An Ohio sign museum has given Kona Lanes a second life, agreeing to
preserve the bowling alley's distinctive Tiki-style sign as a part of
The American Sign Museum, which is based in Cincinnati, Ohio, will
add the sign to its collection of more than 2,500 signs, photographs
and books chronicling a niche of the country's commercial history.
The sign from the bowling alley, which closed May 18, was removed
via crane on Monday.
"We have a number of California signs from the 1950s," said Tod Swormstead, the museum's president. "It's our only sign that's of
that type of theme design."
On Monday morning, a crane commissioned by Anaheim-based Donco
Signs, removed the massive sign from its spot at the Mesa Verde
Shopping Center. The company plans to store the sign for several
weeks, until the museum can arrange for a truck to ship it to Ohio.
It will cost about $1,400 to transport it to the museum's
warehouse, Swormstead said. The museum, incorporated as a
not-for-profit group in 1999, is set to open in spring of 2004.
C.J. Segerstrom and Sons, who owns the center, donated the sign to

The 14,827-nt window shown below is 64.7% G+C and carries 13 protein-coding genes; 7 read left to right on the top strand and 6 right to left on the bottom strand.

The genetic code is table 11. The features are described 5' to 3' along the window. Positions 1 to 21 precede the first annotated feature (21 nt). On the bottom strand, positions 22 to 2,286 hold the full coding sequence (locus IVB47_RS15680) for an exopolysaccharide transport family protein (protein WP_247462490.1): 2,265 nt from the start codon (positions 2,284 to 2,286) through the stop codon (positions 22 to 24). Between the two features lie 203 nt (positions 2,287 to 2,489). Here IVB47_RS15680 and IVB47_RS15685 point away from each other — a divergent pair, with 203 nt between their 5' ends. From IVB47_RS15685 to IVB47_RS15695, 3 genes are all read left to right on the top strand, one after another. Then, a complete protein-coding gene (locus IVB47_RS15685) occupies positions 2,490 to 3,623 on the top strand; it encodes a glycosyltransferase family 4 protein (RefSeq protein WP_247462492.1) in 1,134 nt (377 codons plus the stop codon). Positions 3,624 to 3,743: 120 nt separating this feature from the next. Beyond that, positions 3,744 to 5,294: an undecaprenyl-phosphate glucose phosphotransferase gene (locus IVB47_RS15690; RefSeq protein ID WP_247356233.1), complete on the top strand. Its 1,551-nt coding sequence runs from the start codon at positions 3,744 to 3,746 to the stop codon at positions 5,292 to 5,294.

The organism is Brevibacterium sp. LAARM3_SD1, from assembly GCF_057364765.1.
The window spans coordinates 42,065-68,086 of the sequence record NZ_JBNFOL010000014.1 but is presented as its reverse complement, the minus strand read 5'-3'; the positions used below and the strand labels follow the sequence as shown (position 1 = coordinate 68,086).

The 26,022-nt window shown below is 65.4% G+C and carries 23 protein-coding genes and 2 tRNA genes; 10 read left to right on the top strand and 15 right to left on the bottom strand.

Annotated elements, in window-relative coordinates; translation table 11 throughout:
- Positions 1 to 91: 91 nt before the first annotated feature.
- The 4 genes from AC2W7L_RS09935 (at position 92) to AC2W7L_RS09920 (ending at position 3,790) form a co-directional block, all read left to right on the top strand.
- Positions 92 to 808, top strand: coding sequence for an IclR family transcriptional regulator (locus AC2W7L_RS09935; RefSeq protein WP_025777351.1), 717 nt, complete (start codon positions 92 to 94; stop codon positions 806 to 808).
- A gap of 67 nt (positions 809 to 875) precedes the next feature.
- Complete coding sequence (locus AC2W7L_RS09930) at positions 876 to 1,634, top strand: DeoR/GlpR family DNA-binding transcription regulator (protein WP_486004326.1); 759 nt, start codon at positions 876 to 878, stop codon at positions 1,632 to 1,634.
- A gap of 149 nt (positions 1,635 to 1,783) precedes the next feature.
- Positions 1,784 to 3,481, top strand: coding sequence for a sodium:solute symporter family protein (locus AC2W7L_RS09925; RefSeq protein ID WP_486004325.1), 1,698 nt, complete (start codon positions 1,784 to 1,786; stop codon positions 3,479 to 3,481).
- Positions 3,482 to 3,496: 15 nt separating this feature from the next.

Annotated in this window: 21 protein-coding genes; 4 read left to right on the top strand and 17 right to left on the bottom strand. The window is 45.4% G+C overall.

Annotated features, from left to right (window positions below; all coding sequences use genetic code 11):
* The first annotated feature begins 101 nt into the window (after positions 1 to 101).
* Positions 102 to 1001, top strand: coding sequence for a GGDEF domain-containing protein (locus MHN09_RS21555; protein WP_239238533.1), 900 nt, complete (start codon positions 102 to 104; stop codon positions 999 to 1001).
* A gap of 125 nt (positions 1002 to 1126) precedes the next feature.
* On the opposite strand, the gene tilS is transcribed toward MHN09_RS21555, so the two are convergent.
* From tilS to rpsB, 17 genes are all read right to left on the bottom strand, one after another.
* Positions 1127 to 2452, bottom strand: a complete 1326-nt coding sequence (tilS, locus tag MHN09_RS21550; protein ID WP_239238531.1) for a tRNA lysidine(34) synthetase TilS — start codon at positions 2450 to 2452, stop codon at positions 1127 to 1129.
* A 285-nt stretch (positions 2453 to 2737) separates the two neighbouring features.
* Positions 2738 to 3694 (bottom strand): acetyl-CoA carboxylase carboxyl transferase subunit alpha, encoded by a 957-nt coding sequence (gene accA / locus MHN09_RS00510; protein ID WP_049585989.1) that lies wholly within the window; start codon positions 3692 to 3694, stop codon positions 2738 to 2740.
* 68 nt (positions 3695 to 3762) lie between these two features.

the museum. The company elected to remove the bowling alley to pave
the way for retail shops.
"We knew that there was a community interest in preserving the
sign because of its architectural and nostalgic appeal," company
spokesman Paul Freeman said in a statement. "Even though
circumstances made it impossible to leave Kona Lanes Bowl intact, we
are happy that the sign will be adopted by an agency with the
resources to preserve and care for it."
The Segerstroms and Mesa Verde Partners jointly own the center
where Kona Lanes opened in 1958. Since that time, as the popularity
of bowling faded, crowds at the alley grew more and more sparse. The
alley has been demolished.
Planning Commissioner Katrina Foley led the effort to preserve the
sign, which is pictured in the "Book of Tiki" as an example of a
Polynesian fad following World War II.
"Fortunately Tod was able to make it happen," Foley said about
Swormstead's acceptance of the sign. "I was really worried [that it
would be lost]."